Local Services

Here is some useful information to help you during your stay. The Welcome to Finland -guidebook (on the right) provides you practical information on Finnish everyday life from health, work and family to local Finnish traditions and Finnish Culture.

Banks and Credit Cards
The monetary unit in Finland is euro (EUR). Every international student is advised to open a bank account after the arrival. To open an account, a passport and a study certificate from the university are needed. Opening the account is free, but other services are usually subject to a charge.  A credit card is good to have for emergencies. In Finland all the major credit cards (VISA, Mastercard, Eurocard, Diners Club, American Express) and Finnish bank cards are widely accepted. Credit cards can also be used to get money from cash dispensers, ATMs (Otto, pankkiautomaatti, pikapankki). ATMs are open 24 hours a day. All banks also have special banking terminals (maksuautomaatti) or services on the web.

The major banks in Finland are: Osuuspankki, Sampo, and Nordea. The offices of the banks are usually open Mon-Fri 09.30 – 16.30.

Health Care for Students
Students can receive health care services at the Student Health Care Foundation (YTHS), health centres, and the hospitals. You can find further information from the Student Health Care Foundation Website and from the University of Lapland’s Student Union.

Health Centres
In cases of emergency or acute illnesses, you can use public health care services when the YTHS is closed. Public primary health care is the responsibility of the municipal health centres. Please note that Student Union membership does not cover public health care or hospital expenses. For EU and Nordic citizens, and citizens of Australia and Quebec in Canada, the charge of a visit  at a public health centre is EUR 12,80. EU citizens, excluding Nordic and British citizens, are required to have an  E111, E128, or European Health Insurance Card and your ID with you, otherwise the charge will be EUR 90,50 in cash. The fee for persons from other countries than those mentioned above is EUR 48,10 / visit. In order to avoid unreasonably high cost in cases of, for example intensive care or difficult operations, students coming from outside EU/EEA countries are required to have their own medical insurance. Additional medical insurance is also highly recommened for student coming from EU/EAA countries.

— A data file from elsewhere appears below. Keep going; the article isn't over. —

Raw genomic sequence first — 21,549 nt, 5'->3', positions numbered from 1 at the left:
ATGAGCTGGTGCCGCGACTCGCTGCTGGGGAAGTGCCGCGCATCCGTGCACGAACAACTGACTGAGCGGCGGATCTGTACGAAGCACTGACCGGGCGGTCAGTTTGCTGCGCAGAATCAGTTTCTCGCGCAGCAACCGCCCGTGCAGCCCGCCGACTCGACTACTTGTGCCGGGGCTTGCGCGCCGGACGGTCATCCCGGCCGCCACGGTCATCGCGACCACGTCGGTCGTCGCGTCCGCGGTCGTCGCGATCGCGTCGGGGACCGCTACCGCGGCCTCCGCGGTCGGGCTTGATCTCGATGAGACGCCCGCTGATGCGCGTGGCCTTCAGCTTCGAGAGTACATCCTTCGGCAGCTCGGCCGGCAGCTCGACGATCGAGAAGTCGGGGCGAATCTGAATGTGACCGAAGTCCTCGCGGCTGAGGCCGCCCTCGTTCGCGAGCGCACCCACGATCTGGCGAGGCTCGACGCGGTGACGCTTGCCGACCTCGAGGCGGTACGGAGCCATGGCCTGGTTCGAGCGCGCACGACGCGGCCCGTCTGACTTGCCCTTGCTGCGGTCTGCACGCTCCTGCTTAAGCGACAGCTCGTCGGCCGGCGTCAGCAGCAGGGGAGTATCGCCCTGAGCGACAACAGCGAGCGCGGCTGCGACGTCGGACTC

In Finland, only pharmacies ("apteekki") sell medicine. Pharmacies are normally open Mon-Fri 09.00 - 18.00. In addition there is always a pharmacy on duty ("päivystävä apteekki"), which is open Mon-Friday 09.00 - 21.00, and weekends and public holidays 12.00 - 20.00. Information about the pharmacy on duty is posted on the door of each pharmacy.     

Personal Safety
The crime rate is relatively low in Finland in comparison with most other European countries. Visitors have little need to fear for their personal safety or their property. However, reasonable caution with one’s belongings is always recommended. Incoming international students are reminded to take into consideration that although Finland is by international standards a safe, tolerant, and open nation where inappropriate behaviour does not usually occur, this does not necessarily mean that one will not encounter such occurences.

Emergency Number 112, Police emergency number 10022
If you need help in case of fire, sudden illness, traffic accident, or other accident call the emergency number 112. The quickest way to call the police directly is the police emergency number 10022. Calls from all phone booths and mobile phone operators to the general emergency numbers 112 and 10022 are free of charge.

Postal Services
In Finland, incoming mail is delivered Monday through Friday. There are no deliveries on Saturday, Sunday, or public holidays.  The branch post offices are usually open Mon – Fri 09.00 – 18.00 and the main post office 09.00 – 20.00.

Public telephones
In Finland, the home of Nokia phone company,  it is more and more difficult to find a public telephone as mobile phones are widely used. The few public phones are mostly card phones. International students are recommended to obtain a mobile phone for the duration of their stay in Finland. The price of a mobile phone can vary from EUR 50 to EUR 400 depending on the properties and functions of the phone. Second hand mobile phones are also available in mobile phone shops. 

Making phone calls
Calls within Finland : In order to make a long distance call within Finland , dial the area code and the phone number. Each county in Finland has it’s own area code. For individual area codes, you should check the phone book. The area code of Lapland and Rovaniemi is 016 for domestic calls and 16 when calling abroad. The prices of calls can vary depending on the operator used.

International calls from Finland : You can call direct to most countries from Finland . For a list of countries, codes, and charges, you should check the phone book. The charges for different operators vary greatly depending on time, day, and country you are calling to. To compare the prices, you should contact the operators.

International calls to Finland : Dial the international code for Finland (+358), the area code (without the general prefix 0, for example in Rovaniemi 16) and the phone number, for example:  + 358 16 341 4202 / The University of Lapland, International Studies Centre

Useful things to remember
Electirical current: The electrical current in Finland is 220V (230V), 50 Hz. The plugs used are two-pin continental size.
Time: Finnish time is two hours ahead of Greenwich Mean Time.
Measurements: Finland uses metrical system.